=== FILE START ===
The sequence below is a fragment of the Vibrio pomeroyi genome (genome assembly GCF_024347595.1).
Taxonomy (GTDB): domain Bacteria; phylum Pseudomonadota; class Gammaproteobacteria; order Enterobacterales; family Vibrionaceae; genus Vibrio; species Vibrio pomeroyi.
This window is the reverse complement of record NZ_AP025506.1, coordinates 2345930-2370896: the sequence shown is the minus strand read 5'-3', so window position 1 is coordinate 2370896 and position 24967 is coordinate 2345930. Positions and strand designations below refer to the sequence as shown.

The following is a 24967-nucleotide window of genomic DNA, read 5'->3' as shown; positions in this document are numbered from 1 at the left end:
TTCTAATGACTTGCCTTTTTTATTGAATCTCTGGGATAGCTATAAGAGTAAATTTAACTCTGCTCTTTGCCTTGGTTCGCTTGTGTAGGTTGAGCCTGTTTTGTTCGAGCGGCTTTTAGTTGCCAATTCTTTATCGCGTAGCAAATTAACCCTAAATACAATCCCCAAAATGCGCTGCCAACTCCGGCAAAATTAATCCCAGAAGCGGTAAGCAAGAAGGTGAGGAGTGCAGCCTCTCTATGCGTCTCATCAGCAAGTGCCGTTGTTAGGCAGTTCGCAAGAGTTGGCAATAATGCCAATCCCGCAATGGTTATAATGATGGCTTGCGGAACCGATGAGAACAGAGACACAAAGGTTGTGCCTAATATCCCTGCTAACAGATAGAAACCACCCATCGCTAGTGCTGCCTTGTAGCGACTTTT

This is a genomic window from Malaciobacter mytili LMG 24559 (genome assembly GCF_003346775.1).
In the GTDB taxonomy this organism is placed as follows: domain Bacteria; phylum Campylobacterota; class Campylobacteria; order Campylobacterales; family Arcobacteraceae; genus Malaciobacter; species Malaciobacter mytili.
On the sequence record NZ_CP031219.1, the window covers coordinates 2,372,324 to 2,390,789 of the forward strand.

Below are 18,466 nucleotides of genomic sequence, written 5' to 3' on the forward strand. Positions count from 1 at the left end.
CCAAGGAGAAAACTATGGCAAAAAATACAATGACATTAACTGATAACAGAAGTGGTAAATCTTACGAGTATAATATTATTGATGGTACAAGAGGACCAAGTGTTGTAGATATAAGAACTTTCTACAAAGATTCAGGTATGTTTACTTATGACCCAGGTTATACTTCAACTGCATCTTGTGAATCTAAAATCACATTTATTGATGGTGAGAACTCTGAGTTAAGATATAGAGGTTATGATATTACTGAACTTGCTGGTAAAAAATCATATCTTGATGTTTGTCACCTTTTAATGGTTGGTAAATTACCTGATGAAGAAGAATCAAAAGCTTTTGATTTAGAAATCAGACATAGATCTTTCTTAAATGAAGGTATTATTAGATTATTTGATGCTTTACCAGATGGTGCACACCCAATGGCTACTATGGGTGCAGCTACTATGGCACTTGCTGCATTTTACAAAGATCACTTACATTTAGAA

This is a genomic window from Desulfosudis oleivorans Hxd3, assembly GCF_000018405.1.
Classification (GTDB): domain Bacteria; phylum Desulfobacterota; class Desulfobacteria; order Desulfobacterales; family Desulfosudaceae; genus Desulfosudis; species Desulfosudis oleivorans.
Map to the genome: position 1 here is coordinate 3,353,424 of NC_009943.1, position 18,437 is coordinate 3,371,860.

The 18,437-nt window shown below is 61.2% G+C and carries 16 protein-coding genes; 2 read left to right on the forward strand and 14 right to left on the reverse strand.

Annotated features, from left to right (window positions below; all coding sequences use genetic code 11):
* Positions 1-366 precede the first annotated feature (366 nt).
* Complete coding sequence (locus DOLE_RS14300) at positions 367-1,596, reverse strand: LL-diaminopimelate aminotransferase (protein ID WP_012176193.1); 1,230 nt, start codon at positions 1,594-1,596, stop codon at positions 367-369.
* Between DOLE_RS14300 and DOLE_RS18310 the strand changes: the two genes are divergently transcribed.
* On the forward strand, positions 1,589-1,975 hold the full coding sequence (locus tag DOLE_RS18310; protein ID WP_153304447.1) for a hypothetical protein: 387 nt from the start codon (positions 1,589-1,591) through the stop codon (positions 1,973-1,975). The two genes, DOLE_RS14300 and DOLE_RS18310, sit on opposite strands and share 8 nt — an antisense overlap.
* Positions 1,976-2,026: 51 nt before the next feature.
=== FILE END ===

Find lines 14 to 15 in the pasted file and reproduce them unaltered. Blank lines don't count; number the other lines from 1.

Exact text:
The 18,437-nt window shown below is 61.2% G+C and carries 16 protein-coding genes; 2 read left to right on the forward strand and 14 right to left on the reverse strand.

Annotated features, from left to right (window positions below; all coding sequences use genetic code 11):